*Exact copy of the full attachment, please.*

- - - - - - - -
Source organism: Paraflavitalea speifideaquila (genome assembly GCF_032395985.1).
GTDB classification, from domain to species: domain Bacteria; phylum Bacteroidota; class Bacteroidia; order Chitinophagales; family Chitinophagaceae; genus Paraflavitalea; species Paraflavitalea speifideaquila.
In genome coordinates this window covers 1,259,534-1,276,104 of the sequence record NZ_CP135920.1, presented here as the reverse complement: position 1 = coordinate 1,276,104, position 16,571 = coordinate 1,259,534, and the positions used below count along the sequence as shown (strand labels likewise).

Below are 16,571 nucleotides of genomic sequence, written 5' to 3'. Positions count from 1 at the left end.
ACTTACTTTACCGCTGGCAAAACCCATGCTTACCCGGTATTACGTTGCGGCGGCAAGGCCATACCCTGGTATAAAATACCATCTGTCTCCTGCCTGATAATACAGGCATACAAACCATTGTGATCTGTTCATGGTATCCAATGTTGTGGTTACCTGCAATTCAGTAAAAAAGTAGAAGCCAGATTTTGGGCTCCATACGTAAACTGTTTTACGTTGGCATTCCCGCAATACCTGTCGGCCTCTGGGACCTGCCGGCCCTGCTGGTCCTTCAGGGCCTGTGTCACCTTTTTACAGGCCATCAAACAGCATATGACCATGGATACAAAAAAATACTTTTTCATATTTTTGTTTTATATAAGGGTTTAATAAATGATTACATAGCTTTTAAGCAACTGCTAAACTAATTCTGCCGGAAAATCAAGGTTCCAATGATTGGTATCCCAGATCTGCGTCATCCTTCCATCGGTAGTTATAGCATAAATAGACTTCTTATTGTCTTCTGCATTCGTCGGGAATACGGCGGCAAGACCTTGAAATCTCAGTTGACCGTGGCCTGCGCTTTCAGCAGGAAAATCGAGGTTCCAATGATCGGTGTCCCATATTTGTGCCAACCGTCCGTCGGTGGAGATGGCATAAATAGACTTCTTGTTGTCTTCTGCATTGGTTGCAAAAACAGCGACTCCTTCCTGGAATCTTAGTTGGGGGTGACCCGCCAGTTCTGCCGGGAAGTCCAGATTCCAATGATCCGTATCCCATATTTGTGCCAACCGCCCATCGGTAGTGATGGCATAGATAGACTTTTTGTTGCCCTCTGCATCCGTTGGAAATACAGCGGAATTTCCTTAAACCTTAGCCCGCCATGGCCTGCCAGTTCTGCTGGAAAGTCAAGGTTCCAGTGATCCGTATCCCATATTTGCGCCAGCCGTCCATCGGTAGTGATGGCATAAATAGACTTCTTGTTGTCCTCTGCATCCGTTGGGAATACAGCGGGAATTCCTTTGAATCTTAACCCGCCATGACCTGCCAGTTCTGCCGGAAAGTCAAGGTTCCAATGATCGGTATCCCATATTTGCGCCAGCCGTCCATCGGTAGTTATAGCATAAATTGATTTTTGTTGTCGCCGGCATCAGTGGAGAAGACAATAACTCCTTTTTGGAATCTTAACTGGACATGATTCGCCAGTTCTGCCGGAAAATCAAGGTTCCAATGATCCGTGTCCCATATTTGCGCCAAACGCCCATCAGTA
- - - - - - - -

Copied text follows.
Source organism: Paraflavitalea speifideaquila (genome assembly GCF_032395985.1).
GTDB classification, from domain to species: domain Bacteria; phylum Bacteroidota; class Bacteroidia; order Chitinophagales; family Chitinophagaceae; genus Paraflavitalea; species Paraflavitalea speifideaquila.
In genome coordinates this window covers 1,259,534-1,276,104 of the sequence record NZ_CP135920.1, presented here as the reverse complement: position 1 = coordinate 1,276,104, position 16,571 = coordinate 1,259,534, and the positions used below count along the sequence as shown (strand labels likewise).

Below are 16,571 nucleotides of genomic sequence, written 5' to 3'. Positions count from 1 at the left end.
ACTTACTTTACCGCTGGCAAAACCCATGCTTACCCGGTATTACGTTGCGGCGGCAAGGCCATACCCTGGTATAAAATACCATCTGTCTCCTGCCTGATAATACAGGCATACAAACCATTGTGATCTGTTCATGGTATCCAATGTTGTGGTTACCTGCAATTCAGTAAAAAAGTAGAAGCCAGATTTTGGGCTCCATACGTAAACTGTTTTACGTTGGCATTCCCGCAATACCTGTCGGCCTCTGGGACCTGCCGGCCCTGCTGGTCCTTCAGGGCCTGTGTCACCTTTTTACAGGCCATCAAACAGCATATGACCATGGATACAAAAAAATACTTTTTCATATTTTTGTTTTATATAAGGGTTTAATAAATGATTACATAGCTTTTAAGCAACTGCTAAACTAATTCTGCCGGAAAATCAAGGTTCCAATGATTGGTATCCCAGATCTGCGTCATCCTTCCATCGGTAGTTATAGCATAAATAGACTTCTTATTGTCTTCTGCATTCGTCGGGAATACGGCGGCAAGACCTTGAAATCTCAGTTGACCGTGGCCTGCGCTTTCAGCAGGAAAATCGAGGTTCCAATGATCGGTGTCCCATATTTGTGCCAACCGTCCGTCGGTGGAGATGGCATAAATAGACTTCTTGTTGTCTTCTGCATTGGTTGCAAAAACAGCGACTCCTTCCTGGAATCTTAGTTGGGGGTGACCCGCCAGTTCTGCCGGGAAGTCCAGATTCCAATGATCCGTATCCCATATTTGTGCCAACCGCCCATCGGTAGTGATGGCATAGATAGACTTTTTGTTGCCCTCTGCATCCGTTGGAAATACAGCGGAATTTCCTTAAACCTTAGCCCGCCATGGCCTGCCAGTTCTGCTGGAAAGTCAAGGTTCCAGTGATCCGTATCCCATATTTGCGCCAGCCGTCCATCGGTAGTGATGGCATAAATAGACTTCTTGTTGTCCTCTGCATCCGTTGGGAATACAGCGGGAATTCCTTTGAATCTTAACCCGCCATGACCTGCCAGTTCTGCCGGAAAGTCAAGGTTCCAATGATCGGTATCCCATATTTGCGCCAGCCGTCCATCGGTAGTTATAGCATAAATTGATTTTTGTTGTCGCCGGCATCAGTGGAGAAGACAATAACTCCTTTTTGGAATCTTAACTGGACATGATTCGCCAGTTCTGCCGGAAAATCAAGGTTCCAATGATCCGTGTCCCATATTTGCGCCAAACGCCCATCAGTA